Covid-19 infections in the UK have dropped to their lowest level for eight months, though the trend in some areas is uncertain, figures show.
A total of 953,900 people in private households are estimated to have had the virus last week, down from 1.1 million the previous week, according to the Office for National Statistics (ONS).
It is the lowest estimate since the end of September 2021 and the first time the weekly figure for the UK has been below one million since early November.
Total infections have fallen by 81% since the peak of the Omicron BA.2 wave in late March, when a record 4.9 million were estimated to have Covid-19.
In England, infections have fallen for the eighth week running, with 784,100 people likely to test positive for Covid-19 – the equivalent of around one in 70.
This is down week-on-week from 874,400, or one in 60.
In Scotland levels have resumed their downward trend after a small jump in mid-May, and now stand at 105,900, or one in 50, down from 135,400 or one in 40.
Wales has seen Covid-19 infections drop for the seventh week in a row, with 39,600 people estimated to have coronavirus, or one in 75, down from 52,900, or one in 55.
But levels are not dropping right across the UK.
In Northern Ireland there has been a slight rise, from 23,300 people, or one in 80, to 24,300 or one in 75, a trend the ONS described as “uncertain”.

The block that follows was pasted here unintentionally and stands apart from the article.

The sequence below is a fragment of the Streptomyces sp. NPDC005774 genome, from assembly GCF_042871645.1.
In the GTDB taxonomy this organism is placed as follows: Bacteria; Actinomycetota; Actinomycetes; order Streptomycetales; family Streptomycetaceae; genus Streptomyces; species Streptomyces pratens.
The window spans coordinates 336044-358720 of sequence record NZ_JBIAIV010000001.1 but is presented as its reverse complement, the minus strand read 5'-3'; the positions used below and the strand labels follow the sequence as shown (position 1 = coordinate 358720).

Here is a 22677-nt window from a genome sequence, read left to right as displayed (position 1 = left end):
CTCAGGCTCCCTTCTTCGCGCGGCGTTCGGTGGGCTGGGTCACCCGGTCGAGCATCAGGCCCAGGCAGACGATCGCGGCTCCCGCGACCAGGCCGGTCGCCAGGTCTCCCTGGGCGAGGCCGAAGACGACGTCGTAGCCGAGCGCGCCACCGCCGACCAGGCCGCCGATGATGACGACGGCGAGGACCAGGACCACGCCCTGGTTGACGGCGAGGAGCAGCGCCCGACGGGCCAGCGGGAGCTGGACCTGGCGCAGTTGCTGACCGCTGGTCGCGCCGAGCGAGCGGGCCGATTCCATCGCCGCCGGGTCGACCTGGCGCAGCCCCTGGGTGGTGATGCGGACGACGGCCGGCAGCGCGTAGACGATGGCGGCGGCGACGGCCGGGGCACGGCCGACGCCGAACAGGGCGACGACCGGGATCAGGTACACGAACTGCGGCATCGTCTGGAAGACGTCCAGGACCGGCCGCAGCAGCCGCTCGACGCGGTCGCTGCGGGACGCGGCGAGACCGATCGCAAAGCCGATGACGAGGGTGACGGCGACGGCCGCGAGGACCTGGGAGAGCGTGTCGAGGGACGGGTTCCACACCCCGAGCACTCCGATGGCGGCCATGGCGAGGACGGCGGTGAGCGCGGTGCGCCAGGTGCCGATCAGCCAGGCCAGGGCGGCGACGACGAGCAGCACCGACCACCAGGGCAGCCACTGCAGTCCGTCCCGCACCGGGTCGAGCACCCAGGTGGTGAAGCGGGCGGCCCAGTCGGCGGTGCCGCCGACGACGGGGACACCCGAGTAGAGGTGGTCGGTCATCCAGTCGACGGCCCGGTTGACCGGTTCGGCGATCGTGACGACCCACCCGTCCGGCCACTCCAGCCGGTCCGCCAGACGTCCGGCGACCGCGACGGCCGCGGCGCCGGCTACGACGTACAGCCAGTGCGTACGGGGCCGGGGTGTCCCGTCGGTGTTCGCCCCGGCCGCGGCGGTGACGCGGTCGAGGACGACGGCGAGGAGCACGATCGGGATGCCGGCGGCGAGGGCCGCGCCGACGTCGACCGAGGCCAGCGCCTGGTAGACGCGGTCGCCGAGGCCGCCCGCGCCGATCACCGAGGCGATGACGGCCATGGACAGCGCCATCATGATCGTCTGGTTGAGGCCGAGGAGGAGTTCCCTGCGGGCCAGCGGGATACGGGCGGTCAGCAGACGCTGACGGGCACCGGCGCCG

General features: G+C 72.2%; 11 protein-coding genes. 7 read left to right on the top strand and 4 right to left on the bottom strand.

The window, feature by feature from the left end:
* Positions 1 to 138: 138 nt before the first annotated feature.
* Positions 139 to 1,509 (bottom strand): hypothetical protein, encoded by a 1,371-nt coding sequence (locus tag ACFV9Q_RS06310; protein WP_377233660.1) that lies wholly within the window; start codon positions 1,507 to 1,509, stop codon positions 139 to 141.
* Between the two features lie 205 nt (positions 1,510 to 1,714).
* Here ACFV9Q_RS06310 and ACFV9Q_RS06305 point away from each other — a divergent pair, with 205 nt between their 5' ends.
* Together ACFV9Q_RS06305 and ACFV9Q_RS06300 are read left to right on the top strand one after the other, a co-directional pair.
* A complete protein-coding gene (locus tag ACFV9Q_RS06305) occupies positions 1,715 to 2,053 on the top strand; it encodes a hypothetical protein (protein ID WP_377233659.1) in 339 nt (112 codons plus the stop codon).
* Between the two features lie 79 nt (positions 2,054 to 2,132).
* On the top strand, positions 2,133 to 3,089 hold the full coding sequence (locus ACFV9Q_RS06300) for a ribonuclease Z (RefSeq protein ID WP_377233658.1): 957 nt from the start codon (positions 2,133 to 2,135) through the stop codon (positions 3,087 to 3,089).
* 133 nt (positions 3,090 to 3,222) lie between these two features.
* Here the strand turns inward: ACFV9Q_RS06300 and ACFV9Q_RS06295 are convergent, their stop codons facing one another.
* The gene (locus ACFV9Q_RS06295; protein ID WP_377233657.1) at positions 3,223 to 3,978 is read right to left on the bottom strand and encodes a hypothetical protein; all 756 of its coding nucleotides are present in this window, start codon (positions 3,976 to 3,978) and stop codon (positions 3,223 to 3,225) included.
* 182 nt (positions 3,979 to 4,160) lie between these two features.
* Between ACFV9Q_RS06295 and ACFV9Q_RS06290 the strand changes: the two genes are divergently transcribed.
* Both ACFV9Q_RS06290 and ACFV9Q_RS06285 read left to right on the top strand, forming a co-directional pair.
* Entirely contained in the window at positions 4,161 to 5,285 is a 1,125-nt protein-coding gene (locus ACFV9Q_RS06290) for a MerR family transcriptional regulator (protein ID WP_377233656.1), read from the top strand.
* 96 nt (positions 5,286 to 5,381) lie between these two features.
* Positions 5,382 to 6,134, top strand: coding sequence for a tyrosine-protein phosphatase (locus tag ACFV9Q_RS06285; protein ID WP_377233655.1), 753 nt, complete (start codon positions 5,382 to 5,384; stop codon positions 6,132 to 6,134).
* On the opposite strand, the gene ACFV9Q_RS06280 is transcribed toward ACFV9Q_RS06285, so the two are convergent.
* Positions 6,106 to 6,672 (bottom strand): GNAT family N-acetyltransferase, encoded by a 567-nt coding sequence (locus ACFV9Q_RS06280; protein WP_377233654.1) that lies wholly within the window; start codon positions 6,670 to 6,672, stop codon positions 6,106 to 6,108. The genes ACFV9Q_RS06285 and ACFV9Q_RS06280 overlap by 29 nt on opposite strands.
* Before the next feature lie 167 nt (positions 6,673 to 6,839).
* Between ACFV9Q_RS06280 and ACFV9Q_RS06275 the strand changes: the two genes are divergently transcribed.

The latest data from the #COVID19 Infection Survey show:
▪️ COVID-19 infection rates decreased in England, Wales and Scotland
▪️ There was an uncertain trend in Northern Ireland
— Office for National Statistics (ONS) (@ONS) June 1, 2022
The trend in also uncertain in north-east England, north-west England, London and the West Midlands, while infections are likely to have fallen in all other regions.
Prevalence is estimated to be highest in north-east England, where around one in 45 people are likely to have had the virus last week, while it was lowest in the East Midlands at around one in 85.
The percentage of people testing positive for Covid-19 is likely to have decreased in all age groups in England, except for children aged between two and school year six, 25 to 34-year-olds, and for people aged 70 and over, where the trend is again described by the ONS as uncertain.
Infection rates were highest among 50 to 69-year-olds and the over-70s, with around one in 60 likely to test positive.
The figures come days after the lifting on May 30 of the last remaining Covid restrictions anywhere in the UK, when the legal requirement to wear a face-covering in health and care settings in Wales came to an end.
First Minister of Wales Mark Drakeford said people can look forward to a “brighter future”, although he urged the public to keep taking steps to protect themselves, such as self-isolating if they have Covid symptoms and staying up-to-date with vaccinations.
The number of people in hospital with Covid-19, another key measure of the prevalence of the virus, is continuing to fall in all parts of the UK. Levels in Scotland are at their lowest since December 2021, Wales recorded its lowest number since August, while in England and Northern Ireland levels are now at their lowest since last July.